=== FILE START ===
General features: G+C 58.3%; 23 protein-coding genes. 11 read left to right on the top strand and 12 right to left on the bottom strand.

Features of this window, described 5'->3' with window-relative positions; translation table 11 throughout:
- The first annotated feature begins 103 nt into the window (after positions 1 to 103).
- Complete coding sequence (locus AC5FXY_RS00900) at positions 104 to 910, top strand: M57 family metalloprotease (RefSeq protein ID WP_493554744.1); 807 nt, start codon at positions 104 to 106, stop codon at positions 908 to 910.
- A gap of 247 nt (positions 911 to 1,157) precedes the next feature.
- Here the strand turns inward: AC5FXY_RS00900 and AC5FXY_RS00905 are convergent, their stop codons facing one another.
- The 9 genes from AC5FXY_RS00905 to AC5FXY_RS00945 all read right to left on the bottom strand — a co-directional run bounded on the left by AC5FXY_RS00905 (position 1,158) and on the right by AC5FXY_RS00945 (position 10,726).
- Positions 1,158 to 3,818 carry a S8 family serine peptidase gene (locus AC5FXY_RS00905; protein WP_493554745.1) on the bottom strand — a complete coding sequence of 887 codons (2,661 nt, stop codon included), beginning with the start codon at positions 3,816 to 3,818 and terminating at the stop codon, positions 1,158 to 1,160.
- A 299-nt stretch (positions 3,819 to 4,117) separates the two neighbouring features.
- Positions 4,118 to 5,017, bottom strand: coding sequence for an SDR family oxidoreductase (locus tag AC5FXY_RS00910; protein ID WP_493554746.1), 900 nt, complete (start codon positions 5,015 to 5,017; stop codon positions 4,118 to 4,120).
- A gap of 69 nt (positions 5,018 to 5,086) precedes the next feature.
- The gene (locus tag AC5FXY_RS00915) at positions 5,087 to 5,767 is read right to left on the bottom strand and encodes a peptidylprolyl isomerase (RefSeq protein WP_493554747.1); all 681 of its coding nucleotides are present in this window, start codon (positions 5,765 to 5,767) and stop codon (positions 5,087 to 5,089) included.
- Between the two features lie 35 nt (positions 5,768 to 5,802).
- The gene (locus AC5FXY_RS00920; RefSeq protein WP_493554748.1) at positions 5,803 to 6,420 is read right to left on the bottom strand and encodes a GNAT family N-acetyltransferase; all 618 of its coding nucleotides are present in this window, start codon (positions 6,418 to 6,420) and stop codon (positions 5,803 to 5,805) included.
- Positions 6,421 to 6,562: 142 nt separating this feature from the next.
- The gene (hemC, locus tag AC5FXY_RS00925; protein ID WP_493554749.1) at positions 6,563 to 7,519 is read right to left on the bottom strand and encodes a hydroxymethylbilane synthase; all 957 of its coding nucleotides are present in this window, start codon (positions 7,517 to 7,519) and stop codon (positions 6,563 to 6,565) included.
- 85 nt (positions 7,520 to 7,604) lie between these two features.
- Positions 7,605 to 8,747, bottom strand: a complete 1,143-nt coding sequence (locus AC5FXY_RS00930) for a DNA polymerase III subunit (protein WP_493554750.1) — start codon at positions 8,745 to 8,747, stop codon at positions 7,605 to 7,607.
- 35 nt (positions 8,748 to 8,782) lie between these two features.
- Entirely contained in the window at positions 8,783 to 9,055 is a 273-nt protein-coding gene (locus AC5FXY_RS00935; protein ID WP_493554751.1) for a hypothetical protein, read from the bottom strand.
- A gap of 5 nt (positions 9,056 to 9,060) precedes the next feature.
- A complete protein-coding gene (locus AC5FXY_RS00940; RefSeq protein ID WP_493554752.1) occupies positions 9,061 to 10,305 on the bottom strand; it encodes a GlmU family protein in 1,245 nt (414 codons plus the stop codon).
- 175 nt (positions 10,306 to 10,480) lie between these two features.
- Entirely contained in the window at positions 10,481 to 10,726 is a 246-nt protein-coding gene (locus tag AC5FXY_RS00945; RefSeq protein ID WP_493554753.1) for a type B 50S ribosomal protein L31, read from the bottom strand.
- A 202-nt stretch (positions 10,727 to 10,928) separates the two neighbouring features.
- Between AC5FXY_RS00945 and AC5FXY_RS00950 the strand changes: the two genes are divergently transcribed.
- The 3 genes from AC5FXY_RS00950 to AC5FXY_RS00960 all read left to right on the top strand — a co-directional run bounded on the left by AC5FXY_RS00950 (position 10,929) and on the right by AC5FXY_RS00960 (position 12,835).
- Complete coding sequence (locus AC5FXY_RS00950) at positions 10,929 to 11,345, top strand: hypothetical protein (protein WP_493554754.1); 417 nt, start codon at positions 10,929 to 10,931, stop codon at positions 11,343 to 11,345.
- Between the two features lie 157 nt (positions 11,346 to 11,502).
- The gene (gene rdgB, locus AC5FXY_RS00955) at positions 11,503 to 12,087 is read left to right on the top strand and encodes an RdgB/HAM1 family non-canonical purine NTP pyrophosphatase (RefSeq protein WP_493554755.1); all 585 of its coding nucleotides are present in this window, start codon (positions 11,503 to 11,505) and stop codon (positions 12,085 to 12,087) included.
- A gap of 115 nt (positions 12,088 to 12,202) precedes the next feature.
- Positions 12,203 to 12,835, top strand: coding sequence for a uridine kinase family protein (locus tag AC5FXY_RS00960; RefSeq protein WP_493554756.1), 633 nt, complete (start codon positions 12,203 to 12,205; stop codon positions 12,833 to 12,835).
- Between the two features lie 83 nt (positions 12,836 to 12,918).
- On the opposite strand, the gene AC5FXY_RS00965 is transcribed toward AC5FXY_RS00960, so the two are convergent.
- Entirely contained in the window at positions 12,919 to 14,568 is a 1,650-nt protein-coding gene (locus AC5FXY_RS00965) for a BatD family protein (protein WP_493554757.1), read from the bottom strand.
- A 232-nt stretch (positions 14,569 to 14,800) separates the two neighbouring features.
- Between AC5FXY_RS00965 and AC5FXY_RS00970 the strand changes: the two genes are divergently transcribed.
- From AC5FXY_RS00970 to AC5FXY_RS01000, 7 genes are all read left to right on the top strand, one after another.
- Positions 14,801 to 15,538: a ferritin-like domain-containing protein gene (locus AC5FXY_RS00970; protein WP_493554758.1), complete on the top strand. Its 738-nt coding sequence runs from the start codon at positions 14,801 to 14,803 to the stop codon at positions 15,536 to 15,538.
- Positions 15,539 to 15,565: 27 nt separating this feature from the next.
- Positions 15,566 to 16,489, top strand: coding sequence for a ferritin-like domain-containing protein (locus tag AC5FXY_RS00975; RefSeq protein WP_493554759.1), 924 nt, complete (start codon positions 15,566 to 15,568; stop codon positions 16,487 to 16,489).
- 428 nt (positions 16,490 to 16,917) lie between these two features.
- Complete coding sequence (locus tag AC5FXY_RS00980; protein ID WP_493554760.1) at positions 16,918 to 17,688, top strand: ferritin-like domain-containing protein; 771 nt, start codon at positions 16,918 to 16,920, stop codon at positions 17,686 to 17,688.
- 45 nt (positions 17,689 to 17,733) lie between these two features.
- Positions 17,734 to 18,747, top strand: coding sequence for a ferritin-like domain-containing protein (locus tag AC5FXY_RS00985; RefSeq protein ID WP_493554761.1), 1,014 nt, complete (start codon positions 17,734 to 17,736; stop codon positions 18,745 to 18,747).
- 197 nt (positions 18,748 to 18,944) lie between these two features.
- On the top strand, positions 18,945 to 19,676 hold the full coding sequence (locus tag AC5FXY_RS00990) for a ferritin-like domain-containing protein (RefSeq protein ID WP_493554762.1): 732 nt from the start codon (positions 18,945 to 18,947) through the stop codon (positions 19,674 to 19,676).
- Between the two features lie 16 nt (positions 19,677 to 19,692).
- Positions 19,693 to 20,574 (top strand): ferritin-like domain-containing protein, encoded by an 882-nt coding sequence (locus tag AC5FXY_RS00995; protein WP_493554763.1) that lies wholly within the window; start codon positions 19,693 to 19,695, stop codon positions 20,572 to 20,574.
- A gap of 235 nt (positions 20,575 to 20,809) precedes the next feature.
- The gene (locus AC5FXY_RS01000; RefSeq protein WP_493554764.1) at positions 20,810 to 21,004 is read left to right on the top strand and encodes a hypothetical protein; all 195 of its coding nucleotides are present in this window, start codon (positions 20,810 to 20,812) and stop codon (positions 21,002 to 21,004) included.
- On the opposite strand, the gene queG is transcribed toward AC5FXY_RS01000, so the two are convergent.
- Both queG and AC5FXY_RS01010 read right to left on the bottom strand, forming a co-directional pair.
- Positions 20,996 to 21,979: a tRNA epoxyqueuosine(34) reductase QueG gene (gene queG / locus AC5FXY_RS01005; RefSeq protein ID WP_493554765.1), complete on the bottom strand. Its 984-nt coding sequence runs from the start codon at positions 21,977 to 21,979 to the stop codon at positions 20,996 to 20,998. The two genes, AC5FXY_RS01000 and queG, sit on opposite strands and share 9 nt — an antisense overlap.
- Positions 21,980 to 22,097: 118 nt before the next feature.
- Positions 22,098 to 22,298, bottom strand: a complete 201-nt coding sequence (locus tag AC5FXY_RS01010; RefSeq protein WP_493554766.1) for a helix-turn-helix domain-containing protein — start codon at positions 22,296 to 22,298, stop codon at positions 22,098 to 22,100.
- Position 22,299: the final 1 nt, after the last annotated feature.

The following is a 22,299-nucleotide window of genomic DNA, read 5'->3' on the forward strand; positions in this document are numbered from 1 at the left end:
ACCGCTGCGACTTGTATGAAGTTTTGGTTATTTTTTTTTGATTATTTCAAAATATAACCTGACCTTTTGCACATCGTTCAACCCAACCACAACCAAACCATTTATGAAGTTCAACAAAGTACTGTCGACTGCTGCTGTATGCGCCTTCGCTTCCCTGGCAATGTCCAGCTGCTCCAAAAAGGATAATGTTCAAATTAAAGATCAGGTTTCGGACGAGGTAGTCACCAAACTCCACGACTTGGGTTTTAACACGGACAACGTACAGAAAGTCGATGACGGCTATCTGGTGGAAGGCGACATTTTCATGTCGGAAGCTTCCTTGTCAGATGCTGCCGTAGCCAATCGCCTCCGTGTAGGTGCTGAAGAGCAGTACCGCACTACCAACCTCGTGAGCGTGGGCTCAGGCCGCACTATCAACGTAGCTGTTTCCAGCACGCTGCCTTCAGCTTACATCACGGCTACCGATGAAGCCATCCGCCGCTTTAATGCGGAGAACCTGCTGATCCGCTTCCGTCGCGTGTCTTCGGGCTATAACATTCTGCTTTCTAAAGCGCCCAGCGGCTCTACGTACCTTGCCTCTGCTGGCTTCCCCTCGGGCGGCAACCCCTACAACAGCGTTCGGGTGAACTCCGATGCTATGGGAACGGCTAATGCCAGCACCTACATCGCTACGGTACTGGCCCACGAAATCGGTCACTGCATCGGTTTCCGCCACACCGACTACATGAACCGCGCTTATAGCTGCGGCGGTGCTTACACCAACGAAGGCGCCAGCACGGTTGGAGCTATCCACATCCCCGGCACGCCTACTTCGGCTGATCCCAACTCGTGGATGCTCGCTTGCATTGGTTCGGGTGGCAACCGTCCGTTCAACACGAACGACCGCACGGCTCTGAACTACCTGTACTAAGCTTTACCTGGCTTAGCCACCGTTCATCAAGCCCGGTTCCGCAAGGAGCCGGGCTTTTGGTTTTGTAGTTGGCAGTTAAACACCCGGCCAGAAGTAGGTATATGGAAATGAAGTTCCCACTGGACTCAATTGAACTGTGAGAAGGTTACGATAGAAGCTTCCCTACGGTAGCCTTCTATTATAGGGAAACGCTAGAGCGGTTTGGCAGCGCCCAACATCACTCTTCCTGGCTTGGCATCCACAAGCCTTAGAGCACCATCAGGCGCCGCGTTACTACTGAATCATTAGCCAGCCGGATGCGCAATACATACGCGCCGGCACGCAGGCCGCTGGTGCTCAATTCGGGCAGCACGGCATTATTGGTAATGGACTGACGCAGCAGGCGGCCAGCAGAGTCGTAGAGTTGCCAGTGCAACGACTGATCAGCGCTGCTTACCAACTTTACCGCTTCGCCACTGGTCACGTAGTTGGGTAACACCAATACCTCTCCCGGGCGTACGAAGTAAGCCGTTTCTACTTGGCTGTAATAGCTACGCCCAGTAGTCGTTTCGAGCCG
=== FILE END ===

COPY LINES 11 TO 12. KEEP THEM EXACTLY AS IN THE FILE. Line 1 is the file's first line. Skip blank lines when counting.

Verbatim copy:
- A gap of 69 nt (positions 5,018 to 5,086) precedes the next feature.
- The gene (locus tag AC5FXY_RS00915) at positions 5,087 to 5,767 is read right to left on the bottom strand and encodes a peptidylprolyl isomerase (RefSeq protein WP_493554747.1); all 681 of its coding nucleotides are present in this window, start codon (positions 5,765 to 5,767) and stop codon (positions 5,087 to 5,089) included.